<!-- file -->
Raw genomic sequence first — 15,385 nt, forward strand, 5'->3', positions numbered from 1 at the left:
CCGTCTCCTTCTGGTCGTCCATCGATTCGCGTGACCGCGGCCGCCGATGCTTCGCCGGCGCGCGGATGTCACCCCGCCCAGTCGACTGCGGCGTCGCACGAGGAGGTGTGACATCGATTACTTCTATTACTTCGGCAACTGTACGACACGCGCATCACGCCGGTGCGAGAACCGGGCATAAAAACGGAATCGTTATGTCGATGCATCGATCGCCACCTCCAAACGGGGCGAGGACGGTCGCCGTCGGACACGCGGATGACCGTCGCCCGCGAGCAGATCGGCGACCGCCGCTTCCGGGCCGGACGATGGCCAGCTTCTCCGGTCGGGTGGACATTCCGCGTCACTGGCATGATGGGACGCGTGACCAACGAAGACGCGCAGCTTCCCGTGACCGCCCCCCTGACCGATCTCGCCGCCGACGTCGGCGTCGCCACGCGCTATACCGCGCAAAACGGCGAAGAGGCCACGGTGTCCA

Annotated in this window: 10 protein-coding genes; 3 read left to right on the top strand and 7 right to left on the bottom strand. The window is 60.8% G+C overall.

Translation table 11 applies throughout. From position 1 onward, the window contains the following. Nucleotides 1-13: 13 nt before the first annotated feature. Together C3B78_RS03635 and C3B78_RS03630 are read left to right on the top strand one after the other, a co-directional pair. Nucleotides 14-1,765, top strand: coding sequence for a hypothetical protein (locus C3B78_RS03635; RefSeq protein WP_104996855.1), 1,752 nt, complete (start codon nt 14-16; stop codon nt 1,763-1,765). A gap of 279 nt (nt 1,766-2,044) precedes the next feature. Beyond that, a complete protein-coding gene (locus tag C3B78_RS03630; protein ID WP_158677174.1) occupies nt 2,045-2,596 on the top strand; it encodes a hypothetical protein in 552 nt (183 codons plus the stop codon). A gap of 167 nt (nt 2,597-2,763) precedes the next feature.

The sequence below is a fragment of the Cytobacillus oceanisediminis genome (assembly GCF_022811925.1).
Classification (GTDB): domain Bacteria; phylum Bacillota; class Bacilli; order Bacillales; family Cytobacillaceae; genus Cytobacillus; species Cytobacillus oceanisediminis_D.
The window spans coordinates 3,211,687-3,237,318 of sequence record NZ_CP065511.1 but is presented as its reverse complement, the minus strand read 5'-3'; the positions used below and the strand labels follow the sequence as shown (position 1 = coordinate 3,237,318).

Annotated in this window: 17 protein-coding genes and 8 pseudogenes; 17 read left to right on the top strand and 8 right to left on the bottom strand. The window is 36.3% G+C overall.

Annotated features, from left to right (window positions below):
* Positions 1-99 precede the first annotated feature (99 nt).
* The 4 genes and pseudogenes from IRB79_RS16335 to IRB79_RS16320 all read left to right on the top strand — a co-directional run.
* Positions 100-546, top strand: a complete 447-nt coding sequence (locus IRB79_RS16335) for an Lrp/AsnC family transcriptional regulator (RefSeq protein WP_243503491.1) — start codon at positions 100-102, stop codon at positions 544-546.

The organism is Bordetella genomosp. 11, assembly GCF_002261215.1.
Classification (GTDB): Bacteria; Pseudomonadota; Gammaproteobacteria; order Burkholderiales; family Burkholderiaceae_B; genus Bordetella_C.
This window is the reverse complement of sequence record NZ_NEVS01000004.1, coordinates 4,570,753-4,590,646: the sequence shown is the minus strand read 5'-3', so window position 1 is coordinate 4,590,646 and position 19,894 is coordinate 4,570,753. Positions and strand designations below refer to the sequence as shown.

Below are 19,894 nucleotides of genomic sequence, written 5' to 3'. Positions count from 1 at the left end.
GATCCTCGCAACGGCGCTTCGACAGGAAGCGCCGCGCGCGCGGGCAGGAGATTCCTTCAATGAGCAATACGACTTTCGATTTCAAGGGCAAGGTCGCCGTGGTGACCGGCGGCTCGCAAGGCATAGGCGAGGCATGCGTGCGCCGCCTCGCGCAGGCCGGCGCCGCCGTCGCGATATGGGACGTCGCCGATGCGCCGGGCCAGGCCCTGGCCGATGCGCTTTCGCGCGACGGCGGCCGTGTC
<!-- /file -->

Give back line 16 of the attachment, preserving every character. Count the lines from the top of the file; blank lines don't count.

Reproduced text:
Below are 19,894 nucleotides of genomic sequence, written 5' to 3'. Positions count from 1 at the left end.